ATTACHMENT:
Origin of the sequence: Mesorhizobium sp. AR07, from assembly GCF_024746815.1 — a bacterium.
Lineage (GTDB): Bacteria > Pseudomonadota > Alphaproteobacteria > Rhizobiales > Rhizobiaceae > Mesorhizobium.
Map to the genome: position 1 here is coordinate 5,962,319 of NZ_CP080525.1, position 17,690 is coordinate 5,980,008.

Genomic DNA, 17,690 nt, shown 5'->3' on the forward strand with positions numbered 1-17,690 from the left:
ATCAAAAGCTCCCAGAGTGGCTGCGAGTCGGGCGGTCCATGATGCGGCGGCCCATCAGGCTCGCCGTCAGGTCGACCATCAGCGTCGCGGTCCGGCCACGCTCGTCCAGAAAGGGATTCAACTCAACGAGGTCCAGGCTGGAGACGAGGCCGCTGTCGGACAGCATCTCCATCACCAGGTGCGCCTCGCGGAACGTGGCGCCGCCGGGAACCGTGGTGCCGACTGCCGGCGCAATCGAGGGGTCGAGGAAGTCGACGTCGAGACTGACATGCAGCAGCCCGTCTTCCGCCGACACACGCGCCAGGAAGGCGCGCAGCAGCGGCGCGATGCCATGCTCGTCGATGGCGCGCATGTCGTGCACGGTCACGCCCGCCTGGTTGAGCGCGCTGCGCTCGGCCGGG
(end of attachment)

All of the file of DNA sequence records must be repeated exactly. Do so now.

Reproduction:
Origin of the sequence: Mesorhizobium sp. AR07, from assembly GCF_024746815.1 — a bacterium.
Lineage (GTDB): Bacteria > Pseudomonadota > Alphaproteobacteria > Rhizobiales > Rhizobiaceae > Mesorhizobium.
Map to the genome: position 1 here is coordinate 5,962,319 of NZ_CP080525.1, position 17,690 is coordinate 5,980,008.

Genomic DNA, 17,690 nt, shown 5'->3' on the forward strand with positions numbered 1-17,690 from the left:
ATCAAAAGCTCCCAGAGTGGCTGCGAGTCGGGCGGTCCATGATGCGGCGGCCCATCAGGCTCGCCGTCAGGTCGACCATCAGCGTCGCGGTCCGGCCACGCTCGTCCAGAAAGGGATTCAACTCAACGAGGTCCAGGCTGGAGACGAGGCCGCTGTCGGACAGCATCTCCATCACCAGGTGCGCCTCGCGGAACGTGGCGCCGCCGGGAACCGTGGTGCCGACTGCCGGCGCAATCGAGGGGTCGAGGAAGTCGACGTCGAGACTGACATGCAGCAGCCCGTCTTCCGCCGACACACGCGCCAGGAAGGCGCGCAGCAGCGGCGCGATGCCATGCTCGTCGATGGCGCGCATGTCGTGCACGGTCACGCCCGCCTGGTTGAGCGCGCTGCGCTCGGCCGGG